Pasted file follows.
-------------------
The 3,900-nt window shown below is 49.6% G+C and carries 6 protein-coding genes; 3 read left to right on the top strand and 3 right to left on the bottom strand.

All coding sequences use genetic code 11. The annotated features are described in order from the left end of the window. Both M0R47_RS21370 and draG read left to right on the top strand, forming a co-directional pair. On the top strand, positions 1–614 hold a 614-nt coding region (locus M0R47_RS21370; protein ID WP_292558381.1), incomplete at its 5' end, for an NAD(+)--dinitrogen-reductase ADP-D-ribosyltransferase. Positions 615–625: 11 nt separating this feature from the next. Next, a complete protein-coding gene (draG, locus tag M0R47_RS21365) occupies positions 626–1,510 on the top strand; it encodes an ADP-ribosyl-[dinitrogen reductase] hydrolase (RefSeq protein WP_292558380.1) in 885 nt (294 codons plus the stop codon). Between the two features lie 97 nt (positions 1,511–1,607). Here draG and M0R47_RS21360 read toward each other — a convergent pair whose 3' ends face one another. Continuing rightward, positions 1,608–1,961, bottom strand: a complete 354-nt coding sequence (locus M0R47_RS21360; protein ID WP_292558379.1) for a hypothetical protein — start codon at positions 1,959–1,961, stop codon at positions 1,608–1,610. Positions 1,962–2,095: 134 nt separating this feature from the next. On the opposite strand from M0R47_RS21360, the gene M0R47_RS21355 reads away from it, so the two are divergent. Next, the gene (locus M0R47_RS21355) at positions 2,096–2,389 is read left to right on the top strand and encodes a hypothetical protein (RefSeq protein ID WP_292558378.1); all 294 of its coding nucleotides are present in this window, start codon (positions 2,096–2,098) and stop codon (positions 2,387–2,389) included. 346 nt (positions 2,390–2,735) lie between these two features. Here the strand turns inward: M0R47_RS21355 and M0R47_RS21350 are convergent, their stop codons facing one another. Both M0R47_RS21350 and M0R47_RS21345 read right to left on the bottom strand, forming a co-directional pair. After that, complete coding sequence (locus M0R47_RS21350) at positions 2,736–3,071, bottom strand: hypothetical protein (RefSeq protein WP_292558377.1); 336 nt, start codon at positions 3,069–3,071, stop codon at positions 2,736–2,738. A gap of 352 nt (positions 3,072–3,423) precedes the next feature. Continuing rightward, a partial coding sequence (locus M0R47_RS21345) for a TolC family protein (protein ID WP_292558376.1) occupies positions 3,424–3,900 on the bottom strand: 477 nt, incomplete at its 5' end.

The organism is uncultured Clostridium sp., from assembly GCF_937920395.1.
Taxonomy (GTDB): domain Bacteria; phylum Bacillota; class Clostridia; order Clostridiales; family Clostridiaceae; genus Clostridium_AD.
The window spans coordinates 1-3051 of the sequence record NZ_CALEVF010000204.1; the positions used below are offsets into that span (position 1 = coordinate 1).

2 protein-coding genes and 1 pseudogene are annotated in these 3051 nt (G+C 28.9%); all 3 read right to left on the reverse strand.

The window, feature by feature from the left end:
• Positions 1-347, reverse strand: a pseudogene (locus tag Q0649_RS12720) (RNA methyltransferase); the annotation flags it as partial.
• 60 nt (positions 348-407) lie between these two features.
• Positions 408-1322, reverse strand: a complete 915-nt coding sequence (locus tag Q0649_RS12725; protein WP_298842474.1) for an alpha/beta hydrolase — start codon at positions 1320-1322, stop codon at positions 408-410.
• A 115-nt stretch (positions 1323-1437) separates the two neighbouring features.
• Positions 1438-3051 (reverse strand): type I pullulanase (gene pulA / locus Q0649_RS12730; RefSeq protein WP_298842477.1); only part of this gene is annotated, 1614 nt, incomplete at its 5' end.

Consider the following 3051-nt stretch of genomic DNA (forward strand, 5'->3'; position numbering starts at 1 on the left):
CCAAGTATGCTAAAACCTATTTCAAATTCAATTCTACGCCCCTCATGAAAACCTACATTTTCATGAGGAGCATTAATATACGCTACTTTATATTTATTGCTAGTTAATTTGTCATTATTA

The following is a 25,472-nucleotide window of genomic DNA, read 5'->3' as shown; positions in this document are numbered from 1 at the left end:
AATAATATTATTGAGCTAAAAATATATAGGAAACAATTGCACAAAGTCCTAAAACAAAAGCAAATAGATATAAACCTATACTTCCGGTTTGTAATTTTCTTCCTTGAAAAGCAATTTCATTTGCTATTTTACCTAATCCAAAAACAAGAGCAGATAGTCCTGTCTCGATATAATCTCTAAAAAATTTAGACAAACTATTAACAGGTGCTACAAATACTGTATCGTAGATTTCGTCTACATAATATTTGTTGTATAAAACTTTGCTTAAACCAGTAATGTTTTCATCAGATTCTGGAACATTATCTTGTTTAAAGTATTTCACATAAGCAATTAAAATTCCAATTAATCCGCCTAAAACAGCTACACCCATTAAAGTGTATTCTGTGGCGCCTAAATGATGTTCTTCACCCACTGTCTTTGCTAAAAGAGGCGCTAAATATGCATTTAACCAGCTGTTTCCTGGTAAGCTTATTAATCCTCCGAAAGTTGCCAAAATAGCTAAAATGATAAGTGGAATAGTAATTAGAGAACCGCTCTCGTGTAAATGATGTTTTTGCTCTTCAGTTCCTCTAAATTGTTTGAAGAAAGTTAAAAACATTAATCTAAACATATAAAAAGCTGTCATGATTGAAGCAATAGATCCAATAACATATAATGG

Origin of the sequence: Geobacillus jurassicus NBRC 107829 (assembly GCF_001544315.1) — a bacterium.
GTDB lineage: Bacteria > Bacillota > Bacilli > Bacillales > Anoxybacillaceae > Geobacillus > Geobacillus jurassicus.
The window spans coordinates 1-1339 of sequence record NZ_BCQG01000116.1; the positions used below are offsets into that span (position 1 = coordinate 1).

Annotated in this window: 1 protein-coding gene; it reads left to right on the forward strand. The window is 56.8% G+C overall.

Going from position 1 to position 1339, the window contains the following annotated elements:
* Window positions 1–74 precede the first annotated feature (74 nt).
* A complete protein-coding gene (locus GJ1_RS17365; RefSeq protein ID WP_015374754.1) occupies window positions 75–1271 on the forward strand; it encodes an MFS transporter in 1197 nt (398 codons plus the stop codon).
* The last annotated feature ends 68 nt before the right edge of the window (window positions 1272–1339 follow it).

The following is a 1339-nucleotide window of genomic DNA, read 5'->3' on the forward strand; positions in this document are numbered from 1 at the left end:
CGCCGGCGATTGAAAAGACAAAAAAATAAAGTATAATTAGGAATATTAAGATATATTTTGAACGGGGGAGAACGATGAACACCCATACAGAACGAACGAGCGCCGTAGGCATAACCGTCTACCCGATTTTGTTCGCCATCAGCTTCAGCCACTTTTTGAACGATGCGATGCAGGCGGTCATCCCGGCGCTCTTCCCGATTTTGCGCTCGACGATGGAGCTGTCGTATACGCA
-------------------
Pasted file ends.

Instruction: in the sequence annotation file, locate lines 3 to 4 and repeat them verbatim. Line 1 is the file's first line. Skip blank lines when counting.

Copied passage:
The organism is uncultured Clostridium sp., from assembly GCF_937920395.1.
Taxonomy (GTDB): domain Bacteria; phylum Bacillota; class Clostridia; order Clostridiales; family Clostridiaceae; genus Clostridium_AD.